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dc.contributor.authorKabahenda, Margaret Kiiza
dc.description.abstractMalnutrition is a major problem in developing countries. It is a challenge to communicate nutrition information in countries with limited resources. A four-week nutrition education intervention was developed and piloted in western Uganda to help rural mothers improve their food knowledge, food beliefs, and child-feeding behaviors. The participants (N = 71) were two groups of mothers: a nutrition intervention group (n=36) and a control group (n = 35) that attended sewing classes. Women who participated in the cooking classes had improved nutrition knowledge (P = .001), improved perceptions about what they believed were appropriate foods for children (P = .005), and selected a variety of foods (P = .011) more frequently (P = .003). This intervention has potential in improving the child-feeding behaviors of rural mothers.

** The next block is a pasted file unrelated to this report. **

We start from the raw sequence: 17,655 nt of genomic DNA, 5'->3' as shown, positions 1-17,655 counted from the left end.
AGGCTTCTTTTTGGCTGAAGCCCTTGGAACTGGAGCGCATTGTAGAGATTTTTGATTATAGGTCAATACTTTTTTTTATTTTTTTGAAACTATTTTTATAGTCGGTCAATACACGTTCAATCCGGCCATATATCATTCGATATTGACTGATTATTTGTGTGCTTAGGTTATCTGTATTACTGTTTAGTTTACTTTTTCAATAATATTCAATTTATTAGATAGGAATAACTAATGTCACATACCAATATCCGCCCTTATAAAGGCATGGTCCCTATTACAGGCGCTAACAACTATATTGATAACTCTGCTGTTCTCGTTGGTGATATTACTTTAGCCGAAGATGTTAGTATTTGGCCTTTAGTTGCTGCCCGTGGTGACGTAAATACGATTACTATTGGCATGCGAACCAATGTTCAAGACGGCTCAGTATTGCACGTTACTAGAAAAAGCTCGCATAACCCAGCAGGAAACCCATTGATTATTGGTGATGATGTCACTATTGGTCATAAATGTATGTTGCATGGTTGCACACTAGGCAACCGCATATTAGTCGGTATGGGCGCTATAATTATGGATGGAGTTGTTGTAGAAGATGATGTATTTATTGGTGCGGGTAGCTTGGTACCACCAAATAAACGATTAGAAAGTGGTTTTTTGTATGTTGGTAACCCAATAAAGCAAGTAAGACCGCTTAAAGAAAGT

dc.languageDeveloping an intervention to improve the child-feeding behaviors of rural mothers in western Uganda
dc.subjectNutrition education
dc.subjectNutrition intervention
dc.subjectFeeding behaviors
dc.subjectFeeding beliefs
dc.subjectPicture sorting tecnique
dc.titleDeveloping an intervention to improve the child-feeding behaviors of rural mothers in western Uganda
dc.description.departmentFoods and Nutrition
dc.description.majorFoods and Nutrition
dc.description.advisorRebecca M. Mullis
dc.description.committeeRebecca M. Mullis
dc.description.committeeElizabeth L. Andress
dc.description.committeeSharon Y. Nickols

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